For purposes of registering trademarks and service marks, the Nice Agreement is a treaty among over 80 contracting states that establishes international classifications of goods and services, also known as the Nice Classification or the International Classification of Goods and Services for the Purposes of the Registration of Marks. The classifications are updated about every five years and are published by the World Intellectual Property Organization.
How Do You Classify a Trademark?
With a total of 45 individual classes, the classifications allow applicants seeking to trademark a good or service to choose from the class that is most fit for their mark. The Nice Union has set forth general remarks, class headings and numbers, as well as explanatory notes for each class. If you’re not sure whether your idea is a good or a service, or whether it qualifies as both, the list provides lengthy explanations, definitions and examples of the criteria used to establish whether something is to be deemed a good or service. Classes between 1 and 34 are listed goods ranging anywhere between textiles, beverages, furniture and jewelry. Classes between 35 and 45 are listed services that include business and financial management, construction, repairs and transportation. Each classification is distinct in a sense that there is an explanation for what the good or service is and what it isn’t. Surely enough, an applicant may choose a number of classifications that best fit their brand or business.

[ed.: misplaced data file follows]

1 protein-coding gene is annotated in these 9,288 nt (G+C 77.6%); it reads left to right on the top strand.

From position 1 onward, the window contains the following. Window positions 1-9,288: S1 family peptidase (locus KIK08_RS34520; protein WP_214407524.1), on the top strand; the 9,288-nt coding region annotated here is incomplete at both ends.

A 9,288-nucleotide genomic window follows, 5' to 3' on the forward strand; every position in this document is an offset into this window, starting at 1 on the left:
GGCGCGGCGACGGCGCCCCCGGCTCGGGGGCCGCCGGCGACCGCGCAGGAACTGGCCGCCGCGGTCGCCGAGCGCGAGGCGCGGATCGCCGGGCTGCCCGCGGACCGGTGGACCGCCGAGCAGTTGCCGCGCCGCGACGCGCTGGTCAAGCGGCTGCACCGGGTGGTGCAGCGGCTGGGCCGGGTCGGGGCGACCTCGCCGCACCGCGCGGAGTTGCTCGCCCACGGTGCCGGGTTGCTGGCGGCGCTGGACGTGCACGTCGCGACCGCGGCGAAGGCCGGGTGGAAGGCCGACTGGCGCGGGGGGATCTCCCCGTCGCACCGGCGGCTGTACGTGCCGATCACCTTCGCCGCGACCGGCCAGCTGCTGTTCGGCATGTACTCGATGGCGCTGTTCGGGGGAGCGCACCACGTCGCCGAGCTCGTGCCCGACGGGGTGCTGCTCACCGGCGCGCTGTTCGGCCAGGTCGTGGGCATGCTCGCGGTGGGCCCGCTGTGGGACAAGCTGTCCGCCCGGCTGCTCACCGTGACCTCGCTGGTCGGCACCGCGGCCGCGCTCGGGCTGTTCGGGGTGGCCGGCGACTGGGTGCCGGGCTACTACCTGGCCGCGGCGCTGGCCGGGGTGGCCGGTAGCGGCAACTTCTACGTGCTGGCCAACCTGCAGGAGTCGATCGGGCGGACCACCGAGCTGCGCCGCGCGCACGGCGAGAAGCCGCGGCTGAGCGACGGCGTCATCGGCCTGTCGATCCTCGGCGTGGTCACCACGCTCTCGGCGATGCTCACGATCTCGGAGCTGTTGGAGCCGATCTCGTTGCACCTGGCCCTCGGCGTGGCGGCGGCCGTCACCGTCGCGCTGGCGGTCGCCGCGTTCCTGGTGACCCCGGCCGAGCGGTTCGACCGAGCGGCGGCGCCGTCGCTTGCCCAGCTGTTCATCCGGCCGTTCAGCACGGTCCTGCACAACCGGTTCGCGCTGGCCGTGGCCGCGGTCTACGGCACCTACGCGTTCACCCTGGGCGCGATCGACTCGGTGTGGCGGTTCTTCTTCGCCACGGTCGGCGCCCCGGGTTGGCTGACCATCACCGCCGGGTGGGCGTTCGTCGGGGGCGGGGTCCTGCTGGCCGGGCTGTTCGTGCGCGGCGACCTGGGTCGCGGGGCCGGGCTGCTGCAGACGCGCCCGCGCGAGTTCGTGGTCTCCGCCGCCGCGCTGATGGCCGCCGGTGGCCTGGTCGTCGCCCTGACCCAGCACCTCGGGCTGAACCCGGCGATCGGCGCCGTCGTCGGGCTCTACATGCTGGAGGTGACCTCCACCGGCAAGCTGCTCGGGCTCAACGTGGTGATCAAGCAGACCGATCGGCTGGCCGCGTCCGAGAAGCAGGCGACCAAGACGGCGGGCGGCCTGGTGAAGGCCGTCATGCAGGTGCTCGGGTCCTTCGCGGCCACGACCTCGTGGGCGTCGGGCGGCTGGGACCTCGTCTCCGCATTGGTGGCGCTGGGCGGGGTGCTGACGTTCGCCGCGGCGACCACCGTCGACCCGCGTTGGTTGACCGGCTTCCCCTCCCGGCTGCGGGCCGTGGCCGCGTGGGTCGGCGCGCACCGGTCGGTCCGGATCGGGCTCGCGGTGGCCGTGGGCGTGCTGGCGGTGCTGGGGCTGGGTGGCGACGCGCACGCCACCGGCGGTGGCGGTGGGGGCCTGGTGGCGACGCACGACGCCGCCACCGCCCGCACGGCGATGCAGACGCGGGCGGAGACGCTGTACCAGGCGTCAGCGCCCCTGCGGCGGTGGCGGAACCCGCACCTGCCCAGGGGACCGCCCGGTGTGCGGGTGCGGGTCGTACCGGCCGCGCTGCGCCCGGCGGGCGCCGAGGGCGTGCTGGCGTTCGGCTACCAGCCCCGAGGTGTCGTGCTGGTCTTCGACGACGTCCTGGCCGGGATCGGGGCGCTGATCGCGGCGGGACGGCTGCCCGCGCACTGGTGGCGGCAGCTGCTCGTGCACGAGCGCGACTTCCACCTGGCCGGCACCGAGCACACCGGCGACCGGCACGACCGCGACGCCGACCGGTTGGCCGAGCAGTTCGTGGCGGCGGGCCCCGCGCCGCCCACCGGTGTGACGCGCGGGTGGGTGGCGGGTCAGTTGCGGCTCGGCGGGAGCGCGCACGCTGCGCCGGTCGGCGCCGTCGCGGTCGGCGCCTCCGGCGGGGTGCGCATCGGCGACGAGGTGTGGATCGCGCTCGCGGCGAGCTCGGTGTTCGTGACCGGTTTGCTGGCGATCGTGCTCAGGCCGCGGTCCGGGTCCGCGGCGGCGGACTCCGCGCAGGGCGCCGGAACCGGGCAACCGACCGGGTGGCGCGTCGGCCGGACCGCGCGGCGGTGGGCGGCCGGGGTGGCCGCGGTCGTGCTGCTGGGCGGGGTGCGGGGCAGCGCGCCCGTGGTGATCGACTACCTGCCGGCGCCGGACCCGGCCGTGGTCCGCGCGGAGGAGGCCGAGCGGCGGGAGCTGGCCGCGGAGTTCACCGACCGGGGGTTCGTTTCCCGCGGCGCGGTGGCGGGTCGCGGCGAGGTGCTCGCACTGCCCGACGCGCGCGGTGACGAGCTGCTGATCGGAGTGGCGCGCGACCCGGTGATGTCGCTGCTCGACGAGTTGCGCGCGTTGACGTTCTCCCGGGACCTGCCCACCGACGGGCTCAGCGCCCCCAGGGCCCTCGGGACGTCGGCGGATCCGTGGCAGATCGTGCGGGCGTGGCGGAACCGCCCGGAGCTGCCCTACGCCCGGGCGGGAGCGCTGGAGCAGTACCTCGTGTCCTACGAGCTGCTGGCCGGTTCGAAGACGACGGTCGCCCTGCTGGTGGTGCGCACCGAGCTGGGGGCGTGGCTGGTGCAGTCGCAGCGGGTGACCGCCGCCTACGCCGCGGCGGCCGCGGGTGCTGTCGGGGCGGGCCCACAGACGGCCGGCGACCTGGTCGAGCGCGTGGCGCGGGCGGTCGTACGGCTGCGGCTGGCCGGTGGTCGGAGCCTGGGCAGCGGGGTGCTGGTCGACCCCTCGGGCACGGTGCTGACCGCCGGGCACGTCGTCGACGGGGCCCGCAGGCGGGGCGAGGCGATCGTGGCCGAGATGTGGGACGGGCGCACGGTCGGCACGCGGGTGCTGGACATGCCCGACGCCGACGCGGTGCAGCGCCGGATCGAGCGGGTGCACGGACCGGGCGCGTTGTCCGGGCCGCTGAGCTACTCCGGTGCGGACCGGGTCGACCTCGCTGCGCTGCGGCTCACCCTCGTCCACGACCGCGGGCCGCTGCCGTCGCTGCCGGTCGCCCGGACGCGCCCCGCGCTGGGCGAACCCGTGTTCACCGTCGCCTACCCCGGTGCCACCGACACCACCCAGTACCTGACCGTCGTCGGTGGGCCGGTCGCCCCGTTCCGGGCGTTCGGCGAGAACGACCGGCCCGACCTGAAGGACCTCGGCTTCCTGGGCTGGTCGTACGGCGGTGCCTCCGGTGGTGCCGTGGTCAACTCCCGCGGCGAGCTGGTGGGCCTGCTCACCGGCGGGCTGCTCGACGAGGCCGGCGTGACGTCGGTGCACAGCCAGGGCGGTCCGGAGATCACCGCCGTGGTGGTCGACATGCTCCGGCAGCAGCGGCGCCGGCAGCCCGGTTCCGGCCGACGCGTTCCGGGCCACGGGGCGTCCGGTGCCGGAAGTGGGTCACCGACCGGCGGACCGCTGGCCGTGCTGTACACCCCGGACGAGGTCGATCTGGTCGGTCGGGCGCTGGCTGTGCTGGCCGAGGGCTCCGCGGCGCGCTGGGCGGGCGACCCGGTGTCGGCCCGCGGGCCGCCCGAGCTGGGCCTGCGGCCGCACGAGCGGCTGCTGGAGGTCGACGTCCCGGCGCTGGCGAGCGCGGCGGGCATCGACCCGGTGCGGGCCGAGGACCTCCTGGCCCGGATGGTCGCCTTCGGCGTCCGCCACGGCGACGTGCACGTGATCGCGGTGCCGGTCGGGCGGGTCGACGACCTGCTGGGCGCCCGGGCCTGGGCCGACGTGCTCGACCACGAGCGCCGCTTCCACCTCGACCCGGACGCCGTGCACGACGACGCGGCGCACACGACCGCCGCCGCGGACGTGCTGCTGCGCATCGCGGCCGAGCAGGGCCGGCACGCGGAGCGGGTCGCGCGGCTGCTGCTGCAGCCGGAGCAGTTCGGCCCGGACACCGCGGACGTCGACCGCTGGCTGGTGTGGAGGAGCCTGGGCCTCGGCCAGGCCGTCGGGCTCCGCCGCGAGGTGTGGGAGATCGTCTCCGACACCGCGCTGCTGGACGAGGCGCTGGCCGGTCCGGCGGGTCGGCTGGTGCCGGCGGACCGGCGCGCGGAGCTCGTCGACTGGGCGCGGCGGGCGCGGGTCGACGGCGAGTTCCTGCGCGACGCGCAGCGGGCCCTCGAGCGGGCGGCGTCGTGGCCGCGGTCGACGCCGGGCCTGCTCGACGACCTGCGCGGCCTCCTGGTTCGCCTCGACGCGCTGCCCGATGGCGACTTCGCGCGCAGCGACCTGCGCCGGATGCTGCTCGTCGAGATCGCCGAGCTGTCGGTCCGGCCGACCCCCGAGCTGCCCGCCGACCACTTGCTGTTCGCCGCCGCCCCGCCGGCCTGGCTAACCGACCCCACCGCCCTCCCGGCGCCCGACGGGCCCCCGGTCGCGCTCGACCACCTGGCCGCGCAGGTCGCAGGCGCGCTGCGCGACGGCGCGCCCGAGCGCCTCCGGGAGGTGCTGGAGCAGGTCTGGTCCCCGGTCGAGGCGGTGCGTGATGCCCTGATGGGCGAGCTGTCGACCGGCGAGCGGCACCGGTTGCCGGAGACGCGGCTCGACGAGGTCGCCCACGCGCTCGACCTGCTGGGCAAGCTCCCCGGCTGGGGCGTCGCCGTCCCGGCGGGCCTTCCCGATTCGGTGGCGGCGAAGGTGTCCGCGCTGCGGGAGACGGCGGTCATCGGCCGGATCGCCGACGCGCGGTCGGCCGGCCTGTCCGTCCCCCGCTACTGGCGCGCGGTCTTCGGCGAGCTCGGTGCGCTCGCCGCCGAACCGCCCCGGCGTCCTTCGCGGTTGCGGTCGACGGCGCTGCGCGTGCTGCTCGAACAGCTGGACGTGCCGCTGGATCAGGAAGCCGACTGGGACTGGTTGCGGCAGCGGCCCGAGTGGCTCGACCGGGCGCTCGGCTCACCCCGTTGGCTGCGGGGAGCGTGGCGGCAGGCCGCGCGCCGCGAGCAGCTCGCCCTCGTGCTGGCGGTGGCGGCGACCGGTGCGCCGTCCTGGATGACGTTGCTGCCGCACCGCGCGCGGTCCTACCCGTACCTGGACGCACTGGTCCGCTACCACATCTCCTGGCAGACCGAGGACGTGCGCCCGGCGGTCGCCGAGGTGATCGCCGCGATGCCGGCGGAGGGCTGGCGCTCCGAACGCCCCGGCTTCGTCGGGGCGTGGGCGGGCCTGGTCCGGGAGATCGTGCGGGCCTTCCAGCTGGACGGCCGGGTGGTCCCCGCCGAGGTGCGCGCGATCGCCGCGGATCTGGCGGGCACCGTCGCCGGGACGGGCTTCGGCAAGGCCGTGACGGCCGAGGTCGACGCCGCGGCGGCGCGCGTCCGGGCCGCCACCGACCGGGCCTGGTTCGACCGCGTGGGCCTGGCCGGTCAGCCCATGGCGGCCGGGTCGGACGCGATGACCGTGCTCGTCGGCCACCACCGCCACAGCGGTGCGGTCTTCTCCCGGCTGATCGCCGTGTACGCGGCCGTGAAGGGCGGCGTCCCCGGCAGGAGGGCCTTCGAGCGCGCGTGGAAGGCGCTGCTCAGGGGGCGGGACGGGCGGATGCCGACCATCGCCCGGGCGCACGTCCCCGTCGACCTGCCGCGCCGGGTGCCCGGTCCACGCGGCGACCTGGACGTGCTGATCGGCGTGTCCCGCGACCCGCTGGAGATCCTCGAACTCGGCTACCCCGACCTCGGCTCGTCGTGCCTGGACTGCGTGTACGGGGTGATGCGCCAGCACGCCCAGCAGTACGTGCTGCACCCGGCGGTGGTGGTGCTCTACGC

Do You Need to Classify a Trademark?
The answer is absolutely! The purpose of the creation of international classes is to avoid confusing similarity between other brands and to better portray distinctiveness between trade names that are alike in nature. Classifying your trademark gives you exclusive rights to the use of your trade name and logo and protects your intellectual property associated with the brand. Each classification is extremely important. By misclassifying your good or service, you could potentially end up foregoing many protections that come with your registration. For example, say you want to trademark your own brand of alcoholic beverages which would be class 33 on the schedule, however, you state on your application class 32, which is all beers and non-alcoholic beverages including mineral waters and fruit juices. This misclassified brand is now open to potential competitors who may have a similar idea and correctly register under class 33. Therefore, to avoid likelihood of confusion, it is best to correctly differentiate your mark with a proper classification.